Trump's Non-Existent Terror Attack in Sweden Based on TV Report
U.S. President Donald Trump alluded a non-existent terror attack that supposedly happened in Sweden during a campaign-style rally in Florida. Trump's remarks on Saturday had people question if he may have confused the country with a city in Pakistan called Sehwan.
Thousands of supporters gathered in Melbourne, Florida where Trump spoke about migration in Europe and linked it to terror attacks in Brussels, Nice and Paris. Trump then added Sweden to the list and stated that an attack happened there on Friday. His remarks not only baffled the nation but people from around the world as nothing has happened in Sweden during the recent days.
"We've got to keep our country safe. You look at what's happening in Germany, you look at what's happening last night in Sweden," Trump told the supporters. People raised their eyebrows and asked whether Trump had confused Sweden with Sehwan in Pakistan where more than 85 people were killed in a suicide bombing at the Sufi shrine, per the Guardian.
Catarina Axelsson, Sweden's foreign ministry spokeswoman, said the government wasn't aware of any terror-linked major incidents. She furthered the Swedish embassy in Washington contacted the State Department to request for clarification of Trump's remarks. In a tweet posted on Sunday, Trump said his statement regarding terror attacks in Sweden was based on a story that was broadcasted on TV.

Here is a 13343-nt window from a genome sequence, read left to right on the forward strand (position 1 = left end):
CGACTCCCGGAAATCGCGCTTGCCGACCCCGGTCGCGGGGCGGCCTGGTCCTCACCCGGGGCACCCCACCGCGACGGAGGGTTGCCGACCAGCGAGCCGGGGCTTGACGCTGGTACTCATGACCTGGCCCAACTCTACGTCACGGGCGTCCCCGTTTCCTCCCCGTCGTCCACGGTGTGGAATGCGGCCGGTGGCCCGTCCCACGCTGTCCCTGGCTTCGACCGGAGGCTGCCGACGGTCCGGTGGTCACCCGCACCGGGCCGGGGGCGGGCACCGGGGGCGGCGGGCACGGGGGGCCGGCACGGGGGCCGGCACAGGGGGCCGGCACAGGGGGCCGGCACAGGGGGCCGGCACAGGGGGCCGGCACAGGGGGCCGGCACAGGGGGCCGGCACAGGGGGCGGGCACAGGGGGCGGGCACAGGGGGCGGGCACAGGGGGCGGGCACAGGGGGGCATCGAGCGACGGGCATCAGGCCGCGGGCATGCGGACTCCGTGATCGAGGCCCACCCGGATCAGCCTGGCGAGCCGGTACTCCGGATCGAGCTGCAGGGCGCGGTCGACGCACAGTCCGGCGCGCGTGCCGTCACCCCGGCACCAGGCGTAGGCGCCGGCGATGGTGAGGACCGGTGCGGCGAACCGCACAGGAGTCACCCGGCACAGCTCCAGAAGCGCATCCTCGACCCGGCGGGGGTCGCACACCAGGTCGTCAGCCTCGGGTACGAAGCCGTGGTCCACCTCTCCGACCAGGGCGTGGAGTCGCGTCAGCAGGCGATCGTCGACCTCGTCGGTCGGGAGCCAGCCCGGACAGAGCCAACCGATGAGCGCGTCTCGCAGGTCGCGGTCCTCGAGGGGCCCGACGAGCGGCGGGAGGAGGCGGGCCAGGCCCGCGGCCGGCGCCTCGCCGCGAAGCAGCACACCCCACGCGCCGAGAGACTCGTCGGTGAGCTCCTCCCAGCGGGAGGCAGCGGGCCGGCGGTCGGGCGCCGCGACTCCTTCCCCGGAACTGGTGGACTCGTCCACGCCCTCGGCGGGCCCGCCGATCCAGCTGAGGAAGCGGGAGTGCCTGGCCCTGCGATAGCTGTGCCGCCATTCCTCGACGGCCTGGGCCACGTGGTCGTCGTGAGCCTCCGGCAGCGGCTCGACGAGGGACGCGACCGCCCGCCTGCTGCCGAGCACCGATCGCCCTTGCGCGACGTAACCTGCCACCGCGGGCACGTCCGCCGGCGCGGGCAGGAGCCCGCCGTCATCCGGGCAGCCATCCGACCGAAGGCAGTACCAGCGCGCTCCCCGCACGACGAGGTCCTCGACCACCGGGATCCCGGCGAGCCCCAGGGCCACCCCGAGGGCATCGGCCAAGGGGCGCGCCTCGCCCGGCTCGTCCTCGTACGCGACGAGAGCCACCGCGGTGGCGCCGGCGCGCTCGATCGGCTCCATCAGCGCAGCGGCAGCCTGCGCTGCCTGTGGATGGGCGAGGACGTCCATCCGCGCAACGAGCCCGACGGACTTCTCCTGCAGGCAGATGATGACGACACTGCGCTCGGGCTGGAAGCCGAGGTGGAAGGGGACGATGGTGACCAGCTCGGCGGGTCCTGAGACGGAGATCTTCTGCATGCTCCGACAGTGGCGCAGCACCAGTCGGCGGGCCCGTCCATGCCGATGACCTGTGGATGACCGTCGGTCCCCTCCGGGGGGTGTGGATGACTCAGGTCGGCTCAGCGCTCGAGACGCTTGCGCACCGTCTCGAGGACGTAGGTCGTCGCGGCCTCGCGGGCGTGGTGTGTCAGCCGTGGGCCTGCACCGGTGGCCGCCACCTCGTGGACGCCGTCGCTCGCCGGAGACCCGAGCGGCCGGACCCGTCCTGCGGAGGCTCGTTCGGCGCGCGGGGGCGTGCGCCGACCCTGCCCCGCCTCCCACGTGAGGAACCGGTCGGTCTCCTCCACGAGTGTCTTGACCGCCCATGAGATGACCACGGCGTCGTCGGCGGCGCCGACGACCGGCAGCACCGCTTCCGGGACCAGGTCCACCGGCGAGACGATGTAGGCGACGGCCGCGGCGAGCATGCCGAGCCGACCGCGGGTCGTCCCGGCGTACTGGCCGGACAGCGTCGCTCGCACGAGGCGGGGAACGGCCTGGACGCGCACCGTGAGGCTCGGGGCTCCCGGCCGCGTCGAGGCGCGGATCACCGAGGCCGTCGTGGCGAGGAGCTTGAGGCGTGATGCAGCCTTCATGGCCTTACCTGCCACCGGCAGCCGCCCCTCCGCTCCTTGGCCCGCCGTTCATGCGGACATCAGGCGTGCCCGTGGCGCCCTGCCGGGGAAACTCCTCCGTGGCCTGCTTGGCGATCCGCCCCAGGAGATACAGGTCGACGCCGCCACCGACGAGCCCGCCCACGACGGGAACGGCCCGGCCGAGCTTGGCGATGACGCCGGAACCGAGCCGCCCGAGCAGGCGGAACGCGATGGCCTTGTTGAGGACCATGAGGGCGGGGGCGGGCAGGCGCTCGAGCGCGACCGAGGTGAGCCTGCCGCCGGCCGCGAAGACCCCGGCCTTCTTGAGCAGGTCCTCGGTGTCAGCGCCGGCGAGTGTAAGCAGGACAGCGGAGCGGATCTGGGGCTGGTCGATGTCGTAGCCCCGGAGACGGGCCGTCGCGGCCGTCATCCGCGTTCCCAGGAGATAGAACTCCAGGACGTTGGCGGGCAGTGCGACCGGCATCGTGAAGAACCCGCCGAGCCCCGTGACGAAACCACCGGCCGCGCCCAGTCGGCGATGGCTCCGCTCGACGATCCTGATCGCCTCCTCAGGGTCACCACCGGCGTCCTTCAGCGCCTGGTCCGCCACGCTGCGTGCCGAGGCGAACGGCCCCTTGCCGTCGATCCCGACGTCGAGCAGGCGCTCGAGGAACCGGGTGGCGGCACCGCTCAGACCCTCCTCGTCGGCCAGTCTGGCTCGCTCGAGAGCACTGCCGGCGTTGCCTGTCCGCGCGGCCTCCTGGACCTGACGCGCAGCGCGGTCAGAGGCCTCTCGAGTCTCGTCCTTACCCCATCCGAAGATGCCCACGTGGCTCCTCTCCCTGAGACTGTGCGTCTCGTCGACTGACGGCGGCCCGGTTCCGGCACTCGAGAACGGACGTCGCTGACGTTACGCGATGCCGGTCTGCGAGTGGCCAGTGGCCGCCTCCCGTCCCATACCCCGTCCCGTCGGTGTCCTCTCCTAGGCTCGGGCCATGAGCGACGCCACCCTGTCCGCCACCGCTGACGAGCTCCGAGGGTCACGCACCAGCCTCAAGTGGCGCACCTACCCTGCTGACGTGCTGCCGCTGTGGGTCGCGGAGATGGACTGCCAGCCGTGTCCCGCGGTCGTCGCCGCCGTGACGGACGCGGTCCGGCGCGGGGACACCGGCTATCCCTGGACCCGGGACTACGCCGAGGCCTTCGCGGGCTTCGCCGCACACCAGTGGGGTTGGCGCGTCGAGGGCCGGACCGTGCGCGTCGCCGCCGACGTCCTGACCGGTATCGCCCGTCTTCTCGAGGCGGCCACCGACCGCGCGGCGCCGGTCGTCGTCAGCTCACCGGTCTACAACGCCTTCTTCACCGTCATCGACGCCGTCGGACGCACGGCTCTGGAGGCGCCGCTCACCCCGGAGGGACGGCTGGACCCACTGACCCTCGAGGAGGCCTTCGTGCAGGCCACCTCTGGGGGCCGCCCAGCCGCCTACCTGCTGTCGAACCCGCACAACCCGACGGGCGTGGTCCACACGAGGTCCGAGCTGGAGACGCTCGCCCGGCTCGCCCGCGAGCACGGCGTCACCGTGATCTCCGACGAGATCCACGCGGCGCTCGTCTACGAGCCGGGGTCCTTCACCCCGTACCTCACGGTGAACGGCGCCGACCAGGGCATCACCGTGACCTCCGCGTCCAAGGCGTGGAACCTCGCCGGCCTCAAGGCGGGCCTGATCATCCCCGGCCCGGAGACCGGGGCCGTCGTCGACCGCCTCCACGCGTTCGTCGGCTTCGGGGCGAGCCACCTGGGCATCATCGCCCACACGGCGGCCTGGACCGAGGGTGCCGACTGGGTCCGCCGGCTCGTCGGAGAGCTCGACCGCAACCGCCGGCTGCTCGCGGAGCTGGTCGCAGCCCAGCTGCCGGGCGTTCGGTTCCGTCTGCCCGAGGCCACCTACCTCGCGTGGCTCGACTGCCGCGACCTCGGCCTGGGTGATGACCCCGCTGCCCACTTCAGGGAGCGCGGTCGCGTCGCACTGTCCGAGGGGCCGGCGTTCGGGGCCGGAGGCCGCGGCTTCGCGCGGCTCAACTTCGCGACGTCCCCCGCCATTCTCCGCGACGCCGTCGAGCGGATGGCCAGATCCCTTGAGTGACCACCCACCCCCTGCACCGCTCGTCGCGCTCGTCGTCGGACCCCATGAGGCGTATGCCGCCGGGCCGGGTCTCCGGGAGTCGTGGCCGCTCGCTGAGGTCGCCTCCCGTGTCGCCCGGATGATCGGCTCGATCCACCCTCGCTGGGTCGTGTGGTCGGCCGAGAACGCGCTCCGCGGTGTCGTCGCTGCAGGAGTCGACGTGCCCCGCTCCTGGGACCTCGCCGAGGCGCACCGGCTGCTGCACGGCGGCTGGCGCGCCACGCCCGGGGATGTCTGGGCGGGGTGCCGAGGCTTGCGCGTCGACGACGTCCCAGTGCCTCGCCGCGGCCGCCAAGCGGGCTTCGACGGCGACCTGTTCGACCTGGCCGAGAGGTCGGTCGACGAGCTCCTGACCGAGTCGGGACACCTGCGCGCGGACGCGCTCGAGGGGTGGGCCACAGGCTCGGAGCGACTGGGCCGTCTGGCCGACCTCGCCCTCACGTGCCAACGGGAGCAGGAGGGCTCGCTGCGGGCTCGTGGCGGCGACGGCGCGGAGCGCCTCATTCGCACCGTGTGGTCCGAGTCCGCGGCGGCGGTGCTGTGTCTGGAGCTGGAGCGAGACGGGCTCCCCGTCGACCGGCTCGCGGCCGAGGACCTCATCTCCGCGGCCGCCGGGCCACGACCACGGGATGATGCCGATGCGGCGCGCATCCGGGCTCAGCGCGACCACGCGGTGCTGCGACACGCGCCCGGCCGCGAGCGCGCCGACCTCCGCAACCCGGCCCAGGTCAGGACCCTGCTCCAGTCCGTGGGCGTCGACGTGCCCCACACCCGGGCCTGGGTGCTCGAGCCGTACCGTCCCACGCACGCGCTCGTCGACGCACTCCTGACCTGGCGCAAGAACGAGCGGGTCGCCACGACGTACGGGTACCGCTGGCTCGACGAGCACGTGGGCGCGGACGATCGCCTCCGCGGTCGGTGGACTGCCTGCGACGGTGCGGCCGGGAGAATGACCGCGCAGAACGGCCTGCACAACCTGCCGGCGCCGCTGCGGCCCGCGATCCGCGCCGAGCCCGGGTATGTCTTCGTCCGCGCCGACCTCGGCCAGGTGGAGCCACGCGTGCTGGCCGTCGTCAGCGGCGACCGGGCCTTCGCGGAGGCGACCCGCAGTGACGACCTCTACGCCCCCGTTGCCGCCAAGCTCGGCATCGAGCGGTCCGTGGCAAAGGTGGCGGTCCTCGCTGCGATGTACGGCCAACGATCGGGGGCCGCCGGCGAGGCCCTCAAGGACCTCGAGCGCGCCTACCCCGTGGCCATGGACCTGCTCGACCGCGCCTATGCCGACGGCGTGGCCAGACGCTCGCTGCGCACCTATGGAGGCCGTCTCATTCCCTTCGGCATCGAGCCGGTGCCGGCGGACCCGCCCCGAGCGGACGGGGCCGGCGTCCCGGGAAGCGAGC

Fox News, the U.S. channel cited favorably by Trump, was referring generally to rising crime and not a specific incident in Sweden. Notably, the Scandinavian country's crime rate dropped since 2005 even now as it has housed hundreds of thousands of immigrants from countries like Syria and Iraq, Reuters has learned. A Swedish Foreign Minister responded to Trump's non-existent terror attack saying that democracy and diplomacy require us to respect science, facts and the media.
Trump has had a share of widespread criticisms for making allegations with little or no supporting evidence. An instance was when he said 3 million people voted fraudulently in the U.S. election to which officials remarked its falsity noting that Trump won by a marginal vote in decades.